Another great feature is the sheer amount of 3.5" drives that can be installed, which is six. As with the rear expansion slots the drives install using a tool-less solution. Next up we have a look at the inside of the 5.25" bays and our tool-less solution holder. The front panel is easily detached when needed which you need to do if you have to remove the tool-less storage holder. Last thing here is a view of the case without the front panel cover installed.

 

 

 

Behind the motherboard tray is quite a bit of space. Not only that but the sheer amount of access between the interior of the case and the area behind the motherboard tray is amazing. During installation of the components I had no trouble routing all cabling behind the tray or getting the panel to close afterward.

Next up we have a shot of our top panel connections which consists of 2x USB 2.0, 2x SuperSpeed USB 3.0, IEEE 1394, microphone, Headphone, and dual eSATA. Now we have a closer look at the rear case fan. Nothing exists in specification for any of the fans so all I can say is they are either 120mm or 220mm if it's the side panel intake fan. Next up is the front 120mm fan which like the rear is not an LED fan.

 

 

 

Last of all the 120mm fans not yet pictured, is the top 120mm fan. Moving on we have a shot of the right side panel which has a 120mm LED fan, which sits behind the heatsink back-plate of the motherboard. Apparently In Win intends for this to help cool the CPU. Next up is the left side panel with the 220mm LED fan. Also take notice the foam insulation on the inside which was last seen in the review of the In Win IronClad case. The insulation is supposed to help with internal sound dampening. Here we have a shot of the one side of the tool-less solution holder which is currently showing the 5.25" holding sliders.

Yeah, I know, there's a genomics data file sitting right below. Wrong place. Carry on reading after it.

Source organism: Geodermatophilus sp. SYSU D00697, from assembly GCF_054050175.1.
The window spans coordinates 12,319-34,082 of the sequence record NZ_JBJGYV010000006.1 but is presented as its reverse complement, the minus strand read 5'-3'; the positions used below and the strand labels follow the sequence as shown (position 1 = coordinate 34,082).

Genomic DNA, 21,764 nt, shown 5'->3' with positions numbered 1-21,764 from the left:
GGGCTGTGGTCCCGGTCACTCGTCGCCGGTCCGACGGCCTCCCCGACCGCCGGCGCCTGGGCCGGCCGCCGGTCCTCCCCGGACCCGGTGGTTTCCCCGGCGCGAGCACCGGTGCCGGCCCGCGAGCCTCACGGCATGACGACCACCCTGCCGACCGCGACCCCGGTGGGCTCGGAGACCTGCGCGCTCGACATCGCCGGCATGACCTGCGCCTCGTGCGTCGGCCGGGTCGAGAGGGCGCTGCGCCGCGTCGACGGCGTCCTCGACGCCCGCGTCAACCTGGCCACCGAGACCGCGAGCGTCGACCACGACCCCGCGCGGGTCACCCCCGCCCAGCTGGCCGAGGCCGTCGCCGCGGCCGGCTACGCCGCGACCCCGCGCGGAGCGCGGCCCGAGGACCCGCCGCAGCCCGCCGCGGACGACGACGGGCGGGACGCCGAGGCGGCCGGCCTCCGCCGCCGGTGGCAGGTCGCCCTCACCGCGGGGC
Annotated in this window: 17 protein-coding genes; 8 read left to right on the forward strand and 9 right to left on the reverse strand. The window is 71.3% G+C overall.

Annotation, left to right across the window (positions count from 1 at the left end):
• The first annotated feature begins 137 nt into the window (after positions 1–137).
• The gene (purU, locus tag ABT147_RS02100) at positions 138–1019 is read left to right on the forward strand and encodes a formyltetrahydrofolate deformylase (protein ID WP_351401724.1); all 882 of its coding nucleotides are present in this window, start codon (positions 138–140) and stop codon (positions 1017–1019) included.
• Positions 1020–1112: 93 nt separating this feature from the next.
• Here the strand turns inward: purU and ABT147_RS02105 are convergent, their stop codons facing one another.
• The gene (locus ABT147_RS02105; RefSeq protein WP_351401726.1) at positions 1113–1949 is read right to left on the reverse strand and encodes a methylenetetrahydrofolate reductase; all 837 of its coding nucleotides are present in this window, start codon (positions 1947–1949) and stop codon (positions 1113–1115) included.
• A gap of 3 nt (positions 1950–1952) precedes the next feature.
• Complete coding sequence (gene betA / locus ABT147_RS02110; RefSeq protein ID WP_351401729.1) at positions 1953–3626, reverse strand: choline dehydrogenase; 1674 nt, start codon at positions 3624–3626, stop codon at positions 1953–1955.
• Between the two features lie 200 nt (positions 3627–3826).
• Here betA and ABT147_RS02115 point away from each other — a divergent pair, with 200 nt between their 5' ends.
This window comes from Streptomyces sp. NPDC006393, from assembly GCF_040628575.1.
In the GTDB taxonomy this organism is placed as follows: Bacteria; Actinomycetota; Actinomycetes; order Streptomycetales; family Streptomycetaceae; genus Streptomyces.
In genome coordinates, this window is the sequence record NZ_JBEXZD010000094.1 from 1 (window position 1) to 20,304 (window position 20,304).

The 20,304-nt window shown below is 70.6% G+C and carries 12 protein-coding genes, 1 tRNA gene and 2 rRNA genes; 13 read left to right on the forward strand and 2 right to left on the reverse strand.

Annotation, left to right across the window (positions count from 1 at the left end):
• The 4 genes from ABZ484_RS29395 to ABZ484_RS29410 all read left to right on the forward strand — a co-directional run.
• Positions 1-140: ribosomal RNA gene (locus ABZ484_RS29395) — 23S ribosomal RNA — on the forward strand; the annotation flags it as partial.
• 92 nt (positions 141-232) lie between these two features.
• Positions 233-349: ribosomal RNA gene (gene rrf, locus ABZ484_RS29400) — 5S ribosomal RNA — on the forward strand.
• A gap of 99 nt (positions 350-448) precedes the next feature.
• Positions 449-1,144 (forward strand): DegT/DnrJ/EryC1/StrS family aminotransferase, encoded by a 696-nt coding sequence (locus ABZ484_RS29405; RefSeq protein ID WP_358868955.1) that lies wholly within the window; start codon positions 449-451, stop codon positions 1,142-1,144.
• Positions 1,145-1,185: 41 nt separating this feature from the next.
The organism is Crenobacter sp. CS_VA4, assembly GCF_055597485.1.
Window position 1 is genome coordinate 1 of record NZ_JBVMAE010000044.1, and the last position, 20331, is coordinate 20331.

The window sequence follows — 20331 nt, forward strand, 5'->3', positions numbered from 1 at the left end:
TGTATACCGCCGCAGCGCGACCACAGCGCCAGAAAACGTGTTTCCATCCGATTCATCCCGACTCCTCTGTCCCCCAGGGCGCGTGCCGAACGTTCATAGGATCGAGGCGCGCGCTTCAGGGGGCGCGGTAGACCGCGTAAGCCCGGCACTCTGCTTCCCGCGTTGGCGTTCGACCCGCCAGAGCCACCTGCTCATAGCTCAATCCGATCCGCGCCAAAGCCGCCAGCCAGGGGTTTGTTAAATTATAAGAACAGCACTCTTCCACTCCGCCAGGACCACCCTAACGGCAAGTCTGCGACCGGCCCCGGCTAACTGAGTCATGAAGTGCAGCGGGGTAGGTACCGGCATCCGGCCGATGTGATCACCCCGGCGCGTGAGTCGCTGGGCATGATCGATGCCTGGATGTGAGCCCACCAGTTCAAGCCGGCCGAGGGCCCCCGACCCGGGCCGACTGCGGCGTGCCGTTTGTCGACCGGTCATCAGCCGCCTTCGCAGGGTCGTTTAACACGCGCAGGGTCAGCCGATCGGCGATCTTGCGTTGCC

Now on the flip-side of the tool-less solution holder we have the 3.5" sliders. Some case manufactures are still thinking of those of us who have maybe have a 3.5" external device such as a internal card reader or even a floppy drive. In Win has graciously included a external 5.25" to external 3.5" bay conversion caddy just for this purpose. Finally we move onto the hardware and packaging seen on the first page. Hardware is hardware, though more importantly is what is in the other bag and pictured next. I'm sure you've run into this problem in a build where you simply cannot hide away that 8-pin CPU power cable because it won't reach if you do. For the first time, at least to my knowledge, a case manufacturer has included two extension cables.